Is Enneagram affected by adverse childhood experiences?

Is Enneagram affected by adverse childhood experiences?

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This is a discussion on Is Enneagram affected by adverse childhood experiences? within the Enneagram Personality Theory Forum forums, part of the Personality Type Forums category; Hello, I have been wondering lately the affects of adverse childhood experiences on the personality. If one is born with ...

  1. #1

    Is Enneagram affected by adverse childhood experiences?


    I have been wondering lately the affects of adverse childhood experiences on the personality. If one is born with their enneagram type, does this affect their reaction to these experiences, or does the experience shape their personality or warp their perception of it?

    I have recently discovered, thanks to the unveiling of my denial, I am a child of an alcoholic. My mother drank and I was the "lost child" who hid in their room and isolated themselves. As a result, a lot of these coping habits formed themselves later into my adult life and I still isolate sometimes to deal with issues in my life.
    You can probably see where I'm going with this, but I've self-identified with the 4w5 type as a result of this.
    I have another friend who, although her parents didn't drink, they're dysfunctional and authoritarian, and she also identifies with 4w5 and isolates to protect herself emotionally too.

    Now, for those of you who do know about the different reactions one can have to alcoholic parents (scapegoat, mascot, hero, mastermind, etc.) how much of an influence does enneagram have on this? Are those who are born 4w5s more likely to become the lost child, or does the lost child think they are a 4w5 because of their likelihood to intellectualize emotions since they were raised in an emotionless household? I am wondering if I am ACTUALLY a 4w5, or I just have these tendencies due to the family I was raised in.

    Basically I am having somewhat of an "identity" crisis pondering the effects of being an ACOA (adult child of an alcoholic, a term I've learned from support groups).

    It's interesting to me, as my siblings reacted differently, so I assume it's personality. But I'd love to hear other's experiences if they went through something similar/know someone.
    I also wonder the same about MBTI, but since I'm new to the forums, I'm not sure if I should make a new post of the same thing..?

  2. #2

    Wisdom of enneagram (its a book check it out its cool) suggests our enneagram type is based upon what feelings we develop from our childhoods.

    for instance, if you struggled with being rejected by your family as a child, when you needed them, you may become a type 8 who becomes fixated on independence and moreless going "I don't need you!!!"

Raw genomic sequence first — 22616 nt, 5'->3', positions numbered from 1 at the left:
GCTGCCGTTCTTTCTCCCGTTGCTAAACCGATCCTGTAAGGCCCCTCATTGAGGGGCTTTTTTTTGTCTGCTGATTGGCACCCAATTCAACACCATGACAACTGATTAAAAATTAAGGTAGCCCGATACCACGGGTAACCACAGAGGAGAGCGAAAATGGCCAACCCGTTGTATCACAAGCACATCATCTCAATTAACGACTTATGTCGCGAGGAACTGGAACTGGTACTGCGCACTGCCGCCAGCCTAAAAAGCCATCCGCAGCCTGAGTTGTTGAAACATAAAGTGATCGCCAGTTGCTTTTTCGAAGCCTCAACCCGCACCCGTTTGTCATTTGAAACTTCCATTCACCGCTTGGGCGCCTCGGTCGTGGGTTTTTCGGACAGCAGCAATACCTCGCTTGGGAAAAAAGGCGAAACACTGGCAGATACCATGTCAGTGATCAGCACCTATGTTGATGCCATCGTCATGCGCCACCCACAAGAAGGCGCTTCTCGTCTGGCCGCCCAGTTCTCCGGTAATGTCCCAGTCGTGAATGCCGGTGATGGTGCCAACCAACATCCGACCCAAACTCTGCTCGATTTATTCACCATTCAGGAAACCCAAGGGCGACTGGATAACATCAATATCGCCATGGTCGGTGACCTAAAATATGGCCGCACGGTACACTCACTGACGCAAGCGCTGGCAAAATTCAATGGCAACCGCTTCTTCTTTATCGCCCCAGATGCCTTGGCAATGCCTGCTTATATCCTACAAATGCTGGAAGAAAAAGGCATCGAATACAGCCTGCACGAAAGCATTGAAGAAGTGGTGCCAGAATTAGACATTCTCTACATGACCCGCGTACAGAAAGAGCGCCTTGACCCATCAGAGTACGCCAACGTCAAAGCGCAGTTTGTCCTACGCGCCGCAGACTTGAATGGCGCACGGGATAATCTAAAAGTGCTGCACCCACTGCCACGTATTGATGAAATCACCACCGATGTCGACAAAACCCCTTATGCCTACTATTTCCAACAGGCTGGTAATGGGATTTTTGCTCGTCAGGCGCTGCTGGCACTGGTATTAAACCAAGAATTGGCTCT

So yea, adverse childhood experiences do affect the enneagram.

  3. #3
    Type 1w2

    well I was neglected and alienated, so I became afraid of being helpless and incomeptent (5), a lack of security or stability (w6), a lack of peace (9), corruption to my principles (w1), failure (3), and not being my own person (w4)

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  5. #4

    I think it's just reinforced, or at best assuaged. Everyone has their own PTSD story, with whichever particular specifics, that might augment or affect some level of nuance that adds/subtracts the familial interpersonal construct. But really, we're who we are. Tell me different.

  6. #5

    A lot of these enneagram teachers are talking about the development of neuro-pathways nowadays. I don't know if they have always talked about them, but having listened to their talks about numerous spiritual practices lately, they bring up the idea of brain development.

    The idea is that you become so transfixed on something for so long, that you develop pathways over time that end up dominating your views of the world, your fears, your motivations, etc. From the moment of your birth, for example, if you constantly feel in the company of untrustworthy or unreliable authority figures, you start to compensate for that by turning towards or looking for other means to make up for it, and hence a type 6 enneatype is formed. The enneagram therefore becomes a sort of ongoing map for oneself to help counter that enneatype, and bring you back to your trueself -- for a type 6, that you don't need external resources to feel secure and reassured, because you already possess everything you need within -- so as your brain is constantly in development, using the enneagram map will help you develop pathways that would counter your anxieties, and make you more confident as an individual. It's not a process that can happen over night, which is why discovering your type then coming back a week later to think it's not your type is a common thing; you actually have to have the self-discipline to keep at the idea of bringing your mind to consciousness.

    I know nothing about brain development to have any idea as to whether this is true or not, but from basic, shallow view of the idea from these teachers, it does make sense. I'm assuming all their clients or whatever know absolutely nothing about brain development also. Having said that, however, there have been psychologists who have stated the enneagram can/does work (Helen Palmer being an example) -- I don't know what to believe about enneagram theories.


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